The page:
Jazz, film, and improvised culture.
I Declare War: Kids Get Their War On
War—what is it good for? At least it gets these brats out of the
house. That will be a blessing for their
parents. Unfortunately, the youngsters
will have to endure the ridiculously simplistic tactics of allegorical cinema
in Jason Lapeyre & Robert Wilson’s I
Declare War (trailer
opens tomorrow at the Alamo Drafthouse Yonkers.
Completely free of adult supervision, a
group of kids play regular capture the flag war games in the forest near their
exurban homes. PK is a young war movie
junkie who has always commanded his troops to victory. He finally thinks he has met a worthy
opponent in Quinn, who clearly shares PK’s understanding of military strategy,
until the promising general is fragged by his own troops. Having captured PK’s best friend Kwon, the
resentful Skinner was not about to squander an opportunity for some
Initially, we see the kids trudging
about with crude makeshift stick-and-twine guns, but soon they are replaced with
very real looking assault weaponry. They
sound like the real deal too, but no actual blood is shed during their
skirmishes, aside from their grenades (balloons filled with red paint). However, there is nothing imaginary about the
pain Skinner inflicts on Kwon.
Yes, it is jarring to watch young kids
toting assault rifles and blasting away at each other, allowing fantasies to
intrude on ostensive reality, but after half an hour or so, we just so get the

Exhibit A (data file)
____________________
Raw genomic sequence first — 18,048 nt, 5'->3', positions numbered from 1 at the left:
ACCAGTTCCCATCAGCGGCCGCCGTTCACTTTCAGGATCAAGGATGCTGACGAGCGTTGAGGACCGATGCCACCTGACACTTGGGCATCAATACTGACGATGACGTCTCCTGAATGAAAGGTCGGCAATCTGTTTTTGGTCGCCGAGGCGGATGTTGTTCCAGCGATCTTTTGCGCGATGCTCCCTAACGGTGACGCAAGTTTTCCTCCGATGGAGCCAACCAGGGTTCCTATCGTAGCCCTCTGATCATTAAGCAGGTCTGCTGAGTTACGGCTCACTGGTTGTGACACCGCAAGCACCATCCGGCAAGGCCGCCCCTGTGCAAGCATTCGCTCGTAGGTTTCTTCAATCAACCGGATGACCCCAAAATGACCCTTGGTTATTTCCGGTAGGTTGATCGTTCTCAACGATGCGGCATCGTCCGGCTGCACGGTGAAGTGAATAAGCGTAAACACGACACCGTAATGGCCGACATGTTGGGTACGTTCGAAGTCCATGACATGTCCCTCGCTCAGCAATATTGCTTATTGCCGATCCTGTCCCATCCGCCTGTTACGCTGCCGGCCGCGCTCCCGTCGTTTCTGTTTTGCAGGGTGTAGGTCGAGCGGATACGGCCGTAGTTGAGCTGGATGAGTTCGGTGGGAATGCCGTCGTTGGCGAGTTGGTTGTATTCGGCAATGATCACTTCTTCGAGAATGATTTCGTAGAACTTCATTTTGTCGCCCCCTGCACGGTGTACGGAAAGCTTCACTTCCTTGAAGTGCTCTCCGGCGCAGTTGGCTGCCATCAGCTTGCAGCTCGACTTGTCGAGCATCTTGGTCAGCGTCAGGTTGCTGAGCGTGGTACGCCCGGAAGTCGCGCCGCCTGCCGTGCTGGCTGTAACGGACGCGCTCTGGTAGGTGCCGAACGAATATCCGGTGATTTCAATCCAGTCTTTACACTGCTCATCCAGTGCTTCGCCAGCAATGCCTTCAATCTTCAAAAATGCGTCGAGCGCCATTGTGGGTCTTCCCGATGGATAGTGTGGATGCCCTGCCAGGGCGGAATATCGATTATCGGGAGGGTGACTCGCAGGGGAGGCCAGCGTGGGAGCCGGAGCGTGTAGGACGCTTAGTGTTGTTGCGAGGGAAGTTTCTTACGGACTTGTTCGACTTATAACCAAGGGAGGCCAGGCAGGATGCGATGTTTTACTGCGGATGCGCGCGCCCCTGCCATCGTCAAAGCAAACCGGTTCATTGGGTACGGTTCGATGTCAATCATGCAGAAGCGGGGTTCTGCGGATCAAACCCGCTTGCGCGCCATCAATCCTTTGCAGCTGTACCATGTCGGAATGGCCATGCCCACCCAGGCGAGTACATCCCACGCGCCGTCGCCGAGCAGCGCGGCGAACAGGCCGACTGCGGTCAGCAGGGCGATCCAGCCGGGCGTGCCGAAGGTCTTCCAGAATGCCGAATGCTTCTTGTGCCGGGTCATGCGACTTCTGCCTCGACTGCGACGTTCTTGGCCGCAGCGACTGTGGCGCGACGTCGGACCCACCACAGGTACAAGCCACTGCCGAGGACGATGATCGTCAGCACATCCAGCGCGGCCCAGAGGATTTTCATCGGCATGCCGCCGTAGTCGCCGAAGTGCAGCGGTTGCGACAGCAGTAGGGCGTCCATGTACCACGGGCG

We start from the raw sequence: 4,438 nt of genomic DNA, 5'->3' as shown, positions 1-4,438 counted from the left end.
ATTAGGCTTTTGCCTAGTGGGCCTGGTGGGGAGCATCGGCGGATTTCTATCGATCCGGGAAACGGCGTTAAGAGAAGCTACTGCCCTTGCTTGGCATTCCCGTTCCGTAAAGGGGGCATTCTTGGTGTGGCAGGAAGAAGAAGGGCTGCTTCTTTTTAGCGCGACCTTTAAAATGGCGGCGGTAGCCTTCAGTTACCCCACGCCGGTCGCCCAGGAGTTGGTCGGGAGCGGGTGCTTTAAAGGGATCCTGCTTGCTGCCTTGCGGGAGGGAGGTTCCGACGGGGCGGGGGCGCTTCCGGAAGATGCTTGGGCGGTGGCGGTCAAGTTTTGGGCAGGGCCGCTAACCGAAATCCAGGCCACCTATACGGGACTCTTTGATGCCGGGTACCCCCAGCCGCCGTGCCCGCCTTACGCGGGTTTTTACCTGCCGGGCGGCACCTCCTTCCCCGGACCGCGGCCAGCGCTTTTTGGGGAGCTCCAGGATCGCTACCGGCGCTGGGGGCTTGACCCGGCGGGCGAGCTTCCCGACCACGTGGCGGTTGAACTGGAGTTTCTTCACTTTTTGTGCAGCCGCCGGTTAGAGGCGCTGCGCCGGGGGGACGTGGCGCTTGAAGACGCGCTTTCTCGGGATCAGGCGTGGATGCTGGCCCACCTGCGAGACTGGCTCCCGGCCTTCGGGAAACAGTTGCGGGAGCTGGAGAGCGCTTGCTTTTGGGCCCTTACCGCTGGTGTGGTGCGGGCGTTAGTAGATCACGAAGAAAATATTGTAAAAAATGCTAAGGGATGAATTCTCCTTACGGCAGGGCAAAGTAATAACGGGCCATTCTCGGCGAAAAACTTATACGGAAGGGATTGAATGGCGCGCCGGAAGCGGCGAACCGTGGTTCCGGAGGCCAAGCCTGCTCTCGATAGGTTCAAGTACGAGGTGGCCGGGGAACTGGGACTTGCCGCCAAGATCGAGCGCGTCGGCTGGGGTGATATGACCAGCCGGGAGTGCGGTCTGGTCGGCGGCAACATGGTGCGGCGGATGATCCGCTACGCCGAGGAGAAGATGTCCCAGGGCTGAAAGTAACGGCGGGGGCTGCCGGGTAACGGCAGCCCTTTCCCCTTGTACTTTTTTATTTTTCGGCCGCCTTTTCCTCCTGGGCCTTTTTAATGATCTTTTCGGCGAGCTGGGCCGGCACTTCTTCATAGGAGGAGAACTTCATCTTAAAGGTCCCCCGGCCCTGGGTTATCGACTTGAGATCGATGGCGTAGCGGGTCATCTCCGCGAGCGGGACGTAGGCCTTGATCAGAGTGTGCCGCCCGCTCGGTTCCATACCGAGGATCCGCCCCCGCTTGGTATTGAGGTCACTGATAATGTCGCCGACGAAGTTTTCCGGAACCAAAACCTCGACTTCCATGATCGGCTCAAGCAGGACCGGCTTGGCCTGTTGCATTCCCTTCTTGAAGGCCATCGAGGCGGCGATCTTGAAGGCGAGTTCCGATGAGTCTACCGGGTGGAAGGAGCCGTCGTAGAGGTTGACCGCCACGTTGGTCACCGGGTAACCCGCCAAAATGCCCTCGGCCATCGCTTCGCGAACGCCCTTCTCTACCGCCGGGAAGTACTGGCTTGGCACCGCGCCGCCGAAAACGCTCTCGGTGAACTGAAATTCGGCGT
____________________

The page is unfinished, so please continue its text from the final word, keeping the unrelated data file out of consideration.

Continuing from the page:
point already. Frustratingly, the film
does not really have anything left in reserve after these initial shocks. Arguably, it might have been a more engaging
film if Lapeyre and Wilson had embraced the story of a truly epic capture the
flag contest rather than tried to remake Lord
of the Flies again.
To their credit, Declare’s young ensemble is completely credible and fully committed
to their roles. On the downside, their
characters are never very well fleshed out.
Basically, we have PK, the slight of stature general with a Napoleon complex,
Kwon, the loyal best friend, their resentful loser nemesis, as well as the scheming
chick, the annoying kid, the other annoying kid, and the other other annoying
is a compelling example of detailed world
building at the child’s eye level. It sort
of resembles what it might look like if Full
Metal Jacket broke out in the middle of Moonrise Kingdom. Despite the strength of its
ground game, the film is still saddled by the clunkiness of its teaching
moments and the blandness of most of its characters. For those intrigued by the provocative
imagery, I Declare War opens tomorrow
(8/30) at select Alamo Drafthouses nationwide, including Yonkers in New York
and Littleton in Colorado.
Labels: Anti-war films